Intent is often identified in the actions of a person. If, for example, an individual deliberately fires a gun into a crowd of people, a court may see this as specific intent to kill anyone the bullets hit. When a person’s gun goes off while he or she is cleaning it and another individual is killed, the specific intent to kill is usually not involved. Both scenarios are examples of criminal homicide, but only the former is considered murder. All murders are homicides, but not all homicides are murders.
Murder and homicide are often categorized by degrees, which reflect the intent of the perpetrator and the gravity of the crime. First, second and third degrees are the classifications of murder. Not all jurisdictions use these classifications, with third degree murder being the least used.
Both premeditation and cruelty with afterthought exist in first degree murder. Some jurisdictions, such as the state of California, consider an unintentional killing that happened during a crime such as robbery, rape or arson to be first degree murder. Premeditated murder and homicide may receive the maximum allowable sentence after a conviction.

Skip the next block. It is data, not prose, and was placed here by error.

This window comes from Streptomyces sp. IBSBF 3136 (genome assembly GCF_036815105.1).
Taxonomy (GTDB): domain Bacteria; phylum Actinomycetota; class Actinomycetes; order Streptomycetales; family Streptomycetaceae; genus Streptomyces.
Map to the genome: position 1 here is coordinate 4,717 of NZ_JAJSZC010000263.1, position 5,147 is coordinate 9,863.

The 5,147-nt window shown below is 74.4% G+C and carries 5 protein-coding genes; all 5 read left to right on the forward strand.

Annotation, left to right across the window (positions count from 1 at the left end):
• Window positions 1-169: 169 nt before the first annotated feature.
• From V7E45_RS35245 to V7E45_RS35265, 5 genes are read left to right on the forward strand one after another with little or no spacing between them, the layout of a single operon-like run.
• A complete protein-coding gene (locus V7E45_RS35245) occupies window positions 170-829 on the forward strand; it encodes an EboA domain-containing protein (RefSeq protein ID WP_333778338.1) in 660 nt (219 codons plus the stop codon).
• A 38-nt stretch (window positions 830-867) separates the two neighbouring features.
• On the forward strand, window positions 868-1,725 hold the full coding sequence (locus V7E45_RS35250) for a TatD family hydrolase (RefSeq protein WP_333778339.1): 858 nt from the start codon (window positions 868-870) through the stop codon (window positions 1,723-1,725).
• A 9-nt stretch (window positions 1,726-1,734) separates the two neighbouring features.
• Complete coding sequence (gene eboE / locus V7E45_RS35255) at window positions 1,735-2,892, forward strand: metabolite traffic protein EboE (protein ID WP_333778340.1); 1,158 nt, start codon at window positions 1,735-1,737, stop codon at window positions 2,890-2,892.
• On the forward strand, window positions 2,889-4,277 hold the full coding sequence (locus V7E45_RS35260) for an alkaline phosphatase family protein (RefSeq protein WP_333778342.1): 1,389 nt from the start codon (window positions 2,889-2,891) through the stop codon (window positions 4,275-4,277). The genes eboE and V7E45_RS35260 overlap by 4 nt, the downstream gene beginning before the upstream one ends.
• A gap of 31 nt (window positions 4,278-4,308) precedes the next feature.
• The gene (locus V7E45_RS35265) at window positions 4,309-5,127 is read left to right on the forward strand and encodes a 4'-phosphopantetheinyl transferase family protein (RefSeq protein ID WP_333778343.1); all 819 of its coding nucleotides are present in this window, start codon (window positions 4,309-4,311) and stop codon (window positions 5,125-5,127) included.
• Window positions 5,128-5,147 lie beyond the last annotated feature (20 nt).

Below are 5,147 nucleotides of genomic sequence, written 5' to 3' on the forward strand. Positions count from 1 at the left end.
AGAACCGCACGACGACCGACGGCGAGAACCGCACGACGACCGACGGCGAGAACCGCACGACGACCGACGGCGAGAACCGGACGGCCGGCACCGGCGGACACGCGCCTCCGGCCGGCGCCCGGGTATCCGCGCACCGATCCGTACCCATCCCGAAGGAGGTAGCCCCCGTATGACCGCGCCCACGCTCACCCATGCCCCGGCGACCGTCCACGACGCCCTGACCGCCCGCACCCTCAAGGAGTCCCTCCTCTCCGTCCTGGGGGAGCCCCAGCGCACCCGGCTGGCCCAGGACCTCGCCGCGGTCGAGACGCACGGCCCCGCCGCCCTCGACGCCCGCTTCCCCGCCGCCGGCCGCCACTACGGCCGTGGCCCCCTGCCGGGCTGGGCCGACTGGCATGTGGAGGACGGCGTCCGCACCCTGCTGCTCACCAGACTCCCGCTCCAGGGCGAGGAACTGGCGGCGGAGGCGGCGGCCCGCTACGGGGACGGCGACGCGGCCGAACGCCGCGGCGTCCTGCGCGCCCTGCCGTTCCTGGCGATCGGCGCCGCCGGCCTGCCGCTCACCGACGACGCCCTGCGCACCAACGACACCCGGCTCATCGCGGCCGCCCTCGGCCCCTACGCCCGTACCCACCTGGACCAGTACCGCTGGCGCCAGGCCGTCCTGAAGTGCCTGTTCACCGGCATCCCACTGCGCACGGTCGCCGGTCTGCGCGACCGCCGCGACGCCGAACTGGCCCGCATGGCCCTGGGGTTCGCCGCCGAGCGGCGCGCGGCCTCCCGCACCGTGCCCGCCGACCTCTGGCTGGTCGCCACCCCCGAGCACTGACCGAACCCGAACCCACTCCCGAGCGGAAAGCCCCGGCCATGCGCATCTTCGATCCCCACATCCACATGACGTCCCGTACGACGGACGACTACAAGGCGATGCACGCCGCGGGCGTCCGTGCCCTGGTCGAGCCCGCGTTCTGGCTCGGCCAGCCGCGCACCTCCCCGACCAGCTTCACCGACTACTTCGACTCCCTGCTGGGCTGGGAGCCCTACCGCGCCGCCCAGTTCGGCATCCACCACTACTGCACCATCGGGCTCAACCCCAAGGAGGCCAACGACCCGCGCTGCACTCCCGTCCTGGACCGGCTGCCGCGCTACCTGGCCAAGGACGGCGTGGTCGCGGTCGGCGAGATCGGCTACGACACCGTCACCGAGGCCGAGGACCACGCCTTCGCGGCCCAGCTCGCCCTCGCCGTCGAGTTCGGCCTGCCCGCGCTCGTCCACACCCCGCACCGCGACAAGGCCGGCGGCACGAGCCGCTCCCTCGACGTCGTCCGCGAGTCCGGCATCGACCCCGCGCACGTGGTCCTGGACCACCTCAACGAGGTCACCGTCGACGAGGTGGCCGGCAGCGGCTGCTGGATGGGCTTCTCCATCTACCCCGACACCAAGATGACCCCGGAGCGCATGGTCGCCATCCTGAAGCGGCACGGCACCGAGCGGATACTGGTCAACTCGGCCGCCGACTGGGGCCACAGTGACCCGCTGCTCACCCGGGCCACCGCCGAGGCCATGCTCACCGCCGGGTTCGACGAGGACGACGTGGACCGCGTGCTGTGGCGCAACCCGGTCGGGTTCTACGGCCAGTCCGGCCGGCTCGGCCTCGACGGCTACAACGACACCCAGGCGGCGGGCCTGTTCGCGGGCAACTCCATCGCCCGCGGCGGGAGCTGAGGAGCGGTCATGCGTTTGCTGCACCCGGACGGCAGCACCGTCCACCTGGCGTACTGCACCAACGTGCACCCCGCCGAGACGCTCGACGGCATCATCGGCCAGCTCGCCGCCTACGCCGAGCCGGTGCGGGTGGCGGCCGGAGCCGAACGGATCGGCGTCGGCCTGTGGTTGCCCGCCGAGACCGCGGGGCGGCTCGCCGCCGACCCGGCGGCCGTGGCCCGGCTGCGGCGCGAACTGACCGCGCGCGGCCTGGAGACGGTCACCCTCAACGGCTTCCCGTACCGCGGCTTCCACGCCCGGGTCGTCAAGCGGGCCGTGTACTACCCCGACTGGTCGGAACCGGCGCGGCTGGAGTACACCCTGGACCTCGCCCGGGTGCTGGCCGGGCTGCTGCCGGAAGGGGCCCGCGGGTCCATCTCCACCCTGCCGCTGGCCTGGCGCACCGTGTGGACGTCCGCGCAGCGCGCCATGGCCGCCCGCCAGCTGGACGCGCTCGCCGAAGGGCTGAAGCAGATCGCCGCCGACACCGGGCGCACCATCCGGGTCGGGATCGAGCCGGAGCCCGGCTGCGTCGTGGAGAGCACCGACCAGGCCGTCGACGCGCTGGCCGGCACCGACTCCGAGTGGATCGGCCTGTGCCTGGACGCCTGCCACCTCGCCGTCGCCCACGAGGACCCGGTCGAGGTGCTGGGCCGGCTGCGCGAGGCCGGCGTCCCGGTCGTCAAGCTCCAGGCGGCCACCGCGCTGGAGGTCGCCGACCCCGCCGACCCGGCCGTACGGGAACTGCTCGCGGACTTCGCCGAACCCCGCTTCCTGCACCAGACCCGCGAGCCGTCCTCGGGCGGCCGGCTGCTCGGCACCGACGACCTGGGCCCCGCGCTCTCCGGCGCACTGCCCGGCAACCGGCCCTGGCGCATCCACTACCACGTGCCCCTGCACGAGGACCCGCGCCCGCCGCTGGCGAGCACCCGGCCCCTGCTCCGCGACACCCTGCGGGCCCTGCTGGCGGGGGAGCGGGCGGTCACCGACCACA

Second degree murder is similar to first but without premeditation. This may also encompass murder and homicide that occurred because the perpetrator exhibited dangerous behavior without the intent to kill. Second degree murder may be assigned to crimes of passion as well, an illustration of which is when one spouse kills the other. Third degree murder is also manslaughter, and this variation is used only in some cases. The statutes that define third degree murder are likely to vary considerably among jurisdictions.
What Is a Homicide?
Homicide occurs when one human being kills another human being. The only requirement for an act to be called a homicide is that it is a volitional act. Simply put, a volitional act means that one person decided to do something and act on it. Because the definition is so broad, a homicide may be due to a reckless or negligent act or it may even be accidental. Homicides occur even if Person A did not intend to harm Person B. There is a wide variety of homicides. In addition to those that people have commonly heard of, such as murder and manslaughter, there are several other types.